9. The optical amplifier module according to claim 6, wherein said first optical detector is mounted on the upper surface of said substrate and interposed between said submount and said first supporter for detecting the non-coupled light that is generated at one end of said first optical fiber.
10. The optical amplifier module according to claim 6, wherein said second optical detector is mounted on the upper surface of said substrate and interposed between said submount and said second supporter for detecting the non-coupled light that is generated at one end of said second optical fiber.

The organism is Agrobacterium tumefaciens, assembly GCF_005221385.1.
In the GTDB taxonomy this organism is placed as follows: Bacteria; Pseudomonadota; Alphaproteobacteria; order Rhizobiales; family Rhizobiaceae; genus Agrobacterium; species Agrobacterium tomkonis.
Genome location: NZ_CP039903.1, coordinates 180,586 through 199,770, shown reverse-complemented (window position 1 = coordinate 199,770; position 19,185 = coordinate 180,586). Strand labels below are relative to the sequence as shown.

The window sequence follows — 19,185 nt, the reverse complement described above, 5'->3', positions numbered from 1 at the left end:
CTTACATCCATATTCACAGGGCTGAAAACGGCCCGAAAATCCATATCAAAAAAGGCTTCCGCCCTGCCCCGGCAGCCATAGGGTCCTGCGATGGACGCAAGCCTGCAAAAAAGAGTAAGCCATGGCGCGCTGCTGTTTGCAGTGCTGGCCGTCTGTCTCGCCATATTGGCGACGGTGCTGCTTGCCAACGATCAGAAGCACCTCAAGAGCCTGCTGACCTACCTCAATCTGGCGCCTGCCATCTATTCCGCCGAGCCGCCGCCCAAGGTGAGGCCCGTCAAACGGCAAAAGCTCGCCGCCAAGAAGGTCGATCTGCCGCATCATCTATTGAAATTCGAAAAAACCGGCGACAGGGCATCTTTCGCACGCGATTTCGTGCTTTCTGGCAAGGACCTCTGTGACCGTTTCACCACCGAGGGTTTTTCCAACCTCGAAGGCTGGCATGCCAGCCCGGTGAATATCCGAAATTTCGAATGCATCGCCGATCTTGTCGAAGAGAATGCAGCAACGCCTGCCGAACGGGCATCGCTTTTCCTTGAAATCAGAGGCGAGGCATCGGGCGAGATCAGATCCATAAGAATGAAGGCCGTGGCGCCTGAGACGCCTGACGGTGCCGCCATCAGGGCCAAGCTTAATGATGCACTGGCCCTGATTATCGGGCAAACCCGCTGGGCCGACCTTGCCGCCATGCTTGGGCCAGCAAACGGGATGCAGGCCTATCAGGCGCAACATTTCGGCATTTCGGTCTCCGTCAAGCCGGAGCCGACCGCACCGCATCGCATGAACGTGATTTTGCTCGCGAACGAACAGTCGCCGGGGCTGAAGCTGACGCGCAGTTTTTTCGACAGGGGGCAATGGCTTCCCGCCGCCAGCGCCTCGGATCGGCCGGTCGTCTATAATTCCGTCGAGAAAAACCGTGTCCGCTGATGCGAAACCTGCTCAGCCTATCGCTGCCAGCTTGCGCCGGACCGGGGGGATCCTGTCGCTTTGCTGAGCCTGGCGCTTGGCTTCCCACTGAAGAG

Description
CLAIM OF PRIORITY

This application makes reference to and claims all benefits accruing under 35 U.S.C. Section 119 from an application entitled, “Semiconductor Optical Amplifier Module with Monitoring Device” filed in the Korean Industrial Property Office on Oct. 12, 2001 and there duly assigned Serial No. 2001-62883.

BACKGROUND OF THE INVENTION

1. Field of the Invention The present invention relates to optical communications devices and, more particularly, to an optical semiconductor module for optical amplification application.

2. Description of the Related Art